Students and faculty from the Appalachian Studies Center at the University of North Georgia (UNG) are traveling to Washington D.C. for the fifth year in a row to present their art-based research on traditional Appalachian gardening at the Appalachian Teaching Project (ATP) conference on Dec. 2.
The ATP is the pinnacle of a year-long regional teaching collaboration initiated by the Appalachian Regional Commission (ARC) that challenges its 15 member institutions to strengthen community non-profits. This year, UNG partnered with The Foxfire Museum and Heritage Center in Rabun County, Georgia.
"With its 50-year history of publishing magazines and books based on student interviews of Appalachian elders, Foxfire was a good fit," said Rosann Kent, director of the Appalachian Studies Center at UNG. "We were asked to develop an innovative model to help Foxfire increase its digital interpretive capacity to reach new generations, both in Rabun County and beyond."
Dr. Chris Dockery, Appalachian Teaching Fellow and associate professor of art education in the Department of Visual Arts at UNG, led the nine students and four community volunteers in creating a "crankie," a moving panoramic shadow box theater illustrated with intricate paper cuts.
"First, students researched the Foxfire archives to research interviews that never made it into the Foxfire books, transcribed the manuscripts and audio, and wrote a script," Kent said. "Then, we analyzed the transcriptions and picked those stories with the richest narrative themes. Next, students identified common imagery, made sketches and storyboard, and began to cut and paste the delicate silhouettes."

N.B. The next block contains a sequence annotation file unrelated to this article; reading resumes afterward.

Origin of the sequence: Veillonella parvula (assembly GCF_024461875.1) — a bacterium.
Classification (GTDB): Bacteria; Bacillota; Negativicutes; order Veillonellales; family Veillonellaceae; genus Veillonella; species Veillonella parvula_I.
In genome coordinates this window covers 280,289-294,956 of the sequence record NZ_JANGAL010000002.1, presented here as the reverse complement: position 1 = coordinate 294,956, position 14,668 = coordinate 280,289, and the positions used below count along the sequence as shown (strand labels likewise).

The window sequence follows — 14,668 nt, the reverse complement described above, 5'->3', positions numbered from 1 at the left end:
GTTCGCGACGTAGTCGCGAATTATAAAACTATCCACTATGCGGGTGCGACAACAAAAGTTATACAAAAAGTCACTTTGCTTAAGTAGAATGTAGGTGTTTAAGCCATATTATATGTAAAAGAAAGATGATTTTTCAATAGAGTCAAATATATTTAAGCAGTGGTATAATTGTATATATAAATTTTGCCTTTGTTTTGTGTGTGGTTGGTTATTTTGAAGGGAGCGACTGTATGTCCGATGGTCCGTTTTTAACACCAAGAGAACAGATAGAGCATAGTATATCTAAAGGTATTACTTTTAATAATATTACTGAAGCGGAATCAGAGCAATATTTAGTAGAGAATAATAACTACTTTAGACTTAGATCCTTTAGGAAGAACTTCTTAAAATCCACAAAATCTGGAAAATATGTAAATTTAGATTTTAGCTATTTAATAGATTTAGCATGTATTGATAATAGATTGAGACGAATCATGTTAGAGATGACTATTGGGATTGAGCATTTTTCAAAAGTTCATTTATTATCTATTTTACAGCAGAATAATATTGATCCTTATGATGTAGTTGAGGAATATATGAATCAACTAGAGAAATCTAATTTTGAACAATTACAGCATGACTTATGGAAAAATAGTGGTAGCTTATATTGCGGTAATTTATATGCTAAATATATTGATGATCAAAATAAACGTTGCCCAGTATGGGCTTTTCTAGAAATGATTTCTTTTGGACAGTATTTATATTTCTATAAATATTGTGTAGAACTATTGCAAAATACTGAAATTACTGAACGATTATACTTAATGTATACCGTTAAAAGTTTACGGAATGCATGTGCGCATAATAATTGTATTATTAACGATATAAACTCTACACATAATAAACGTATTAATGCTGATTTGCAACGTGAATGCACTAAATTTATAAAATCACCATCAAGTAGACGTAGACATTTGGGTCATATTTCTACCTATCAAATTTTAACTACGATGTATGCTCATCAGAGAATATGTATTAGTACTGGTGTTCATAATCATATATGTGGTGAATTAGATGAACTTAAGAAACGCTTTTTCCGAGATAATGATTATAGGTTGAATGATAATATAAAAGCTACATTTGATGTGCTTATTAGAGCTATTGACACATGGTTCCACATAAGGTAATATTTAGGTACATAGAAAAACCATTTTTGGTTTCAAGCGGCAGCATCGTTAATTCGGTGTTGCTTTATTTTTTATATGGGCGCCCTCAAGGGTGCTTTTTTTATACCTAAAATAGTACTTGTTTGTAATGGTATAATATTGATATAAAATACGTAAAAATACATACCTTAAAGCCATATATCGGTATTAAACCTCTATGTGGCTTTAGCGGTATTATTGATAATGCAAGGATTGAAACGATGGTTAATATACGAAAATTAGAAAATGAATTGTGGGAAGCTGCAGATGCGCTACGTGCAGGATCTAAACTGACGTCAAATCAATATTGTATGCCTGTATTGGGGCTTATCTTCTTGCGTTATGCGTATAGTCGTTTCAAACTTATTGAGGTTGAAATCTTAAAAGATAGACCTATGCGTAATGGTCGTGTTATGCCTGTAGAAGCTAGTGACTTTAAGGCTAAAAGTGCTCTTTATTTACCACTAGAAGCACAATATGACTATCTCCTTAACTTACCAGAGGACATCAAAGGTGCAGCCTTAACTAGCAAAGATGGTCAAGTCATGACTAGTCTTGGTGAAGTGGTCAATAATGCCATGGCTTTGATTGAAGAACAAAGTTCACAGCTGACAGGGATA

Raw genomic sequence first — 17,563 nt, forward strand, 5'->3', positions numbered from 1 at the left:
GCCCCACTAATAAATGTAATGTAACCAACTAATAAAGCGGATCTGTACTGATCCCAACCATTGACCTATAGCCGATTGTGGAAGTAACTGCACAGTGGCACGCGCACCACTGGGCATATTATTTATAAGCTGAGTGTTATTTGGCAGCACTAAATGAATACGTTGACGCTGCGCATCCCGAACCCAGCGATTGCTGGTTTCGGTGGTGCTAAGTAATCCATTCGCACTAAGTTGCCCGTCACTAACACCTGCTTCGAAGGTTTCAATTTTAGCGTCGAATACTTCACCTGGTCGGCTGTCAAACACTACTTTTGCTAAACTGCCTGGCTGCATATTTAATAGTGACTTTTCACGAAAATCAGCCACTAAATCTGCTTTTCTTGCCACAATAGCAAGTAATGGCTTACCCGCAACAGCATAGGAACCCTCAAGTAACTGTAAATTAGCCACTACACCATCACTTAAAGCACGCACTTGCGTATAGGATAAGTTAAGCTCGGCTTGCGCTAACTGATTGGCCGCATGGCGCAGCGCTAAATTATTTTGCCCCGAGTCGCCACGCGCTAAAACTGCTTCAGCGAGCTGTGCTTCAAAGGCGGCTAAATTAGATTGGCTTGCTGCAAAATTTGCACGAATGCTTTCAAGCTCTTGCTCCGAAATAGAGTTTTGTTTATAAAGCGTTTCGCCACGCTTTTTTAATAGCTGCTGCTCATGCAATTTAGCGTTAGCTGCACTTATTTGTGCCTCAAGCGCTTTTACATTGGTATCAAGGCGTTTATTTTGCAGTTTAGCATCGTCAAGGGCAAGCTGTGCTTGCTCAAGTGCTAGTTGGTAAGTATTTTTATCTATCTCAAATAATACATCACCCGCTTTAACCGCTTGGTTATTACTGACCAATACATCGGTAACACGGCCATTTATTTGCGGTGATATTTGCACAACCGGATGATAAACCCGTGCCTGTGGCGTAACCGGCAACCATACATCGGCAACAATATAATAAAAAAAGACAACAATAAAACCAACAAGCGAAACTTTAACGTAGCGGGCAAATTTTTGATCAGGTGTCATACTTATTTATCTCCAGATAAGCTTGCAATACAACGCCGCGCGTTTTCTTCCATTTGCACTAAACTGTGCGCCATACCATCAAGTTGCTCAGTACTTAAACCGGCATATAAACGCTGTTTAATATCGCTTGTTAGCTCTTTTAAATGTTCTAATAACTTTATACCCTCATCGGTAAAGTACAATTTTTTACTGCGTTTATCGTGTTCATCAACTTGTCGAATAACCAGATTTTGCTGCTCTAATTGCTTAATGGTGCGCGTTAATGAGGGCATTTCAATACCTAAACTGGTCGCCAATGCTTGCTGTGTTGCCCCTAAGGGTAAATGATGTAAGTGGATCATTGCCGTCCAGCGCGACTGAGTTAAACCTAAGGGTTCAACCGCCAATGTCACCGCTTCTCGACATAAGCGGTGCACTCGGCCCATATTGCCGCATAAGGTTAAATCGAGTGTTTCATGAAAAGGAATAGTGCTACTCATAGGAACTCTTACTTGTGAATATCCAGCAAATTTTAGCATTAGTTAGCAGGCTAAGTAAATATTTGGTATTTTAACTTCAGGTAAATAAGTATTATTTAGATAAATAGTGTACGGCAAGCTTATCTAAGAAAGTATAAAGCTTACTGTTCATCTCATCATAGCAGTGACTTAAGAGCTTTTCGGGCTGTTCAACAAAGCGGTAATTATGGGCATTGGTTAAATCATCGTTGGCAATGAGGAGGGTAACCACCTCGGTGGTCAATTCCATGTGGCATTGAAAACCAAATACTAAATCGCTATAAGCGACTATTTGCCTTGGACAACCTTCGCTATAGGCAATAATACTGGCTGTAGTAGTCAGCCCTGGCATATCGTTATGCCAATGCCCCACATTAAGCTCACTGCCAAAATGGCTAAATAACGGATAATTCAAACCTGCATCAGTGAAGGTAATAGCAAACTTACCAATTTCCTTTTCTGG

The crankie features ethno-cultural memories related to Appalachian agriculture, particularly planting by the signs. Next semester, the students will produce a digital version of the performance. The crankie, along with the accompanying filmed studio performance, will serve as an innovative model that high school students, alumni and volunteers can use to showcase the various other subjects in the museum's collection of oral histories.
Harlie McCurley, a senior majoring in studio art, believes that her experience as a student has been exponentially improved by having Appalachian Studies as her minor.
"There has never been a better time to be a student! We have grown so much with the help of our community partners, or the people we call 'leaders.' These are the people who are filling the gap between the students and the community, growing the gardens, and passing down the seeds and stories. What is special about the leaders in our community, is that they don't see themselves as leaders at all. It's the deep culture of independence, self-preservation and sufficiency that drives them to do what they do," McCurley said.
A junior majoring in business management, Sarah Wintersgille understands the necessity of her team's efforts to research Appalachia the Appalachian way.
"The stories we tell are just a tiny sample from the archives at Foxfire, and this project has made us all fall in love with all those stories, all those characters, all that rarity. It's our hope that young people will sift through some of those stories and create a way to express them to others. We don't want to lose that heritage, that culture and those traditions," Wintersgille said.
Students attending the conference are McCurley, Wintersgille, Chris Cato, Ross McIntire Jr., Lauren Toebe, and Sommer Coen.
UNG's center is located at the Vickery House on the Dahlonega Campus and is the official Appalachian Studies Center for the state of Georgia.